The Chief Executive Officer (CEO) of the country's National Ebola Response Centre, Palo Conteh, said on Wednesday that the extension of 'Operation Surge' was meant to "build on the momentum and capitalize on its success".

He attributed the success of the operation to a number of interventions, including increased and efficient social mobilization.

More people were identified and brought to health facilities and in some cases affected people went voluntarily to health centres, Conteh said.

He said that the objective of the operation was to reduce the rate of Ebola transmission in the western part of Sierra Leone and ultimately stop new transmissions and at the same time, restore faith in the country's health care system.

There are now more than 800 beds in both treatment and holding centres in the country, and eleven laboratories, together with about 100 ambulances, said Conteh.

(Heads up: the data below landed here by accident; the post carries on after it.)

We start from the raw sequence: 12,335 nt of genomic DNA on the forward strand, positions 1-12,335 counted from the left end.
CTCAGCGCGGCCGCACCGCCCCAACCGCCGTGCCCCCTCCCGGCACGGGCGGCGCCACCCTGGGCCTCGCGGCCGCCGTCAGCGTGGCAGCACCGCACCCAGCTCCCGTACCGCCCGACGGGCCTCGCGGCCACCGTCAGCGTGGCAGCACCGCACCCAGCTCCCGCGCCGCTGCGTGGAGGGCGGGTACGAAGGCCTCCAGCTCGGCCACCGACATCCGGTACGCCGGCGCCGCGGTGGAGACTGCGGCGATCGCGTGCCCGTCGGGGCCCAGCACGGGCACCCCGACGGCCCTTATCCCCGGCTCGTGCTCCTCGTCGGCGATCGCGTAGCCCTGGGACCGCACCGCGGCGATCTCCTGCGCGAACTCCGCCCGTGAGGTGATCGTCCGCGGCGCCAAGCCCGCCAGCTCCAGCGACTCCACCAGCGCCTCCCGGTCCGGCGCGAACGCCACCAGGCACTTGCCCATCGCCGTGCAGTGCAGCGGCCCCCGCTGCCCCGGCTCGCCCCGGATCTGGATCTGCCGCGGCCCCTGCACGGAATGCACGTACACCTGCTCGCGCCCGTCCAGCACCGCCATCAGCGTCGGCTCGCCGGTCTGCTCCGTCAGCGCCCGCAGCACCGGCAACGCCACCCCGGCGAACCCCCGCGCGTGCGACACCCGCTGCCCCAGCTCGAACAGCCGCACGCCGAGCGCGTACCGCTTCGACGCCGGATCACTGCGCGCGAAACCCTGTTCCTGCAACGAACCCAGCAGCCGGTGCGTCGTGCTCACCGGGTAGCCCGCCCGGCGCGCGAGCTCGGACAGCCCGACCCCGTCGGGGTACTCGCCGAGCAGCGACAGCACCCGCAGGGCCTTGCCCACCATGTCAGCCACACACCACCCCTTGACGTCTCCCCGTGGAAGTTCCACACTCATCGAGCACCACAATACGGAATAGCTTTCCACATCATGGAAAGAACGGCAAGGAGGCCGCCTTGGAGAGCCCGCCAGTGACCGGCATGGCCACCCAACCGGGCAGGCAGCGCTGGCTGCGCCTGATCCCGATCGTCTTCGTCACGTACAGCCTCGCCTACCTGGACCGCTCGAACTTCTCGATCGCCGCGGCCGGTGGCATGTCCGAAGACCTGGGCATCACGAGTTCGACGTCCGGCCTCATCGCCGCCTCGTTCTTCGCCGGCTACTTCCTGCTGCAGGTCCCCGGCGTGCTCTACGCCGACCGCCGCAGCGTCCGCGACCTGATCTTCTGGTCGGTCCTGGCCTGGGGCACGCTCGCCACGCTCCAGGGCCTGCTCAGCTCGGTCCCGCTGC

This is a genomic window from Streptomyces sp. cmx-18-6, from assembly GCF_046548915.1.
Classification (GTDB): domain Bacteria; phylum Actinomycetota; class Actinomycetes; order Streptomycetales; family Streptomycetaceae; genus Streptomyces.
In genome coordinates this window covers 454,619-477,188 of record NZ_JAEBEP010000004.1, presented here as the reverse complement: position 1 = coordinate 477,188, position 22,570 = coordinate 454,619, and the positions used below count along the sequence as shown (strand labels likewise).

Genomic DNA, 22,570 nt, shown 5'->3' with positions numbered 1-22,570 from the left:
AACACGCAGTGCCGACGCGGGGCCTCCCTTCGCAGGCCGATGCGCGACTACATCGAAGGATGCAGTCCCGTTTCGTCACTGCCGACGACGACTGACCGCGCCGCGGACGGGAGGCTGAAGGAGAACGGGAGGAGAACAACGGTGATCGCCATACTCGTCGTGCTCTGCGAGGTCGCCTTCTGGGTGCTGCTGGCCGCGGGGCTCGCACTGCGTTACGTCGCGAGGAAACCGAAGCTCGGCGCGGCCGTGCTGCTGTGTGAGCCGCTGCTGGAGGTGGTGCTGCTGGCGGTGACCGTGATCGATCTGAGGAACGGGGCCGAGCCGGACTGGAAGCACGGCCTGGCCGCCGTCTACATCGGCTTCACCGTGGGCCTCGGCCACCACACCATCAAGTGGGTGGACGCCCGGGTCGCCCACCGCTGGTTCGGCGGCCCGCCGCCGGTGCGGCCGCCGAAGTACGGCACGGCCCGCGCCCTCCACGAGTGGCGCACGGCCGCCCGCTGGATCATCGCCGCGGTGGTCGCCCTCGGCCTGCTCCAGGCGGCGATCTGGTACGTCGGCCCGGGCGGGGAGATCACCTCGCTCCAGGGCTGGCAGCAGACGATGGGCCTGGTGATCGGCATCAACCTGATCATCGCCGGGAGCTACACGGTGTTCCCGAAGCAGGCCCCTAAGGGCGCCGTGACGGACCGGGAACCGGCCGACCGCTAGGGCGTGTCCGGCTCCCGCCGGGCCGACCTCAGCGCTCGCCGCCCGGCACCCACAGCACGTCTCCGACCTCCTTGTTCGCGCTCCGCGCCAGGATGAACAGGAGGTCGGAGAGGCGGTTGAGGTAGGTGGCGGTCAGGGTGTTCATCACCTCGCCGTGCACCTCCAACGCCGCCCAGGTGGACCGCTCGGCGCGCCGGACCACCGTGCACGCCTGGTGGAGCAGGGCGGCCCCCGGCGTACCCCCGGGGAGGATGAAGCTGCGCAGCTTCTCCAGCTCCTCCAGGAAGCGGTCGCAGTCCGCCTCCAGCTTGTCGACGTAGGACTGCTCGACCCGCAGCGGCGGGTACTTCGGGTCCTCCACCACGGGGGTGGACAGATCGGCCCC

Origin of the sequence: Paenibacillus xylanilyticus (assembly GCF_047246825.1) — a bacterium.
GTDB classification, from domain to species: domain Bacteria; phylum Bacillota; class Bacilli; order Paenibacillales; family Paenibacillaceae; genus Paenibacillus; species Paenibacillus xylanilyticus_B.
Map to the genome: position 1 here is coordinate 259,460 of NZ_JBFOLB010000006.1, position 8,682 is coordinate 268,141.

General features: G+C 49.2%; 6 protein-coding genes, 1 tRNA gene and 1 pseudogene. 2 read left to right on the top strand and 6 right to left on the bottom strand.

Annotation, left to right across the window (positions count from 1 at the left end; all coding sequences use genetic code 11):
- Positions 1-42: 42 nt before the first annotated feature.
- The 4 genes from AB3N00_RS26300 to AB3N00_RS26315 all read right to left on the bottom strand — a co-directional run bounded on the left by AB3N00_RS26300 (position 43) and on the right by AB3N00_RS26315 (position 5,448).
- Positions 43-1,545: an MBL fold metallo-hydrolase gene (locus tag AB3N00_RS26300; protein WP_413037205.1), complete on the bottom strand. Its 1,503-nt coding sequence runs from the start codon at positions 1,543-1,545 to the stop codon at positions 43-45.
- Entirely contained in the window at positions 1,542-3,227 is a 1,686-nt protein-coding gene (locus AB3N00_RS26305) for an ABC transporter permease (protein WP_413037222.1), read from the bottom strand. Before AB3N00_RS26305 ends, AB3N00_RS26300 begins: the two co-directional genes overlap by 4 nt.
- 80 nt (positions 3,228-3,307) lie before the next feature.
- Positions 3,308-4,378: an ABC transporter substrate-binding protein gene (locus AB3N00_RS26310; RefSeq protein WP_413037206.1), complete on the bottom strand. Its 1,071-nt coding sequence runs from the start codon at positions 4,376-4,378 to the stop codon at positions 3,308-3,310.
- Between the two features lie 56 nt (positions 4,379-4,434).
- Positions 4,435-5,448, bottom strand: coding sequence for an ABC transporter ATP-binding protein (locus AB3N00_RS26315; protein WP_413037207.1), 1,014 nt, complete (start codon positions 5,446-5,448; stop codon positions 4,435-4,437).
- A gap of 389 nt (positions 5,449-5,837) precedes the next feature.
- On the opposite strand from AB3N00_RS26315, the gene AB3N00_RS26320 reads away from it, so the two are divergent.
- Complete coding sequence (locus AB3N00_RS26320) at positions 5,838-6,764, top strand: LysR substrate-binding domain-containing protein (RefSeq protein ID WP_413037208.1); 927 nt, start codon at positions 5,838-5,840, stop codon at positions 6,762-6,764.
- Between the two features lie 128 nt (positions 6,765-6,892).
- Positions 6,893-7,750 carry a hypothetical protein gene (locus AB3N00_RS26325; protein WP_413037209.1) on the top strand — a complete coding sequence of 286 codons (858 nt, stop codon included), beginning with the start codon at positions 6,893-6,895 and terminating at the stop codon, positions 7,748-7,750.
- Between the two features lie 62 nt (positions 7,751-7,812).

The Ebola Virus Disease (EVD), previously known as the Ebola hemorrhagic fever, is a severe illness in humans and is often fatal. The virus is passed on to people from wild animals and can be transmitted from humans to humans.

Early supportive care, which includes rehydration and symptomatic treatment, improves the chances of survival. No licensed treatment has yet been proven to be able to neutralize the virus, but a number of blood, immunological and drug medications are under development.

The number of people killed by Ebola has reached 8,153, the World Health Organization (WHO) has said in a statement. The report released this week also noted that a total of 20,656 cases of EVD have been reported.

Liberia, Sierra Leone and Guinea were the countries hit most by Ebola, while separate cases have also been registered in Mali, Nigeria, Senegal, Spain, Britain and US.

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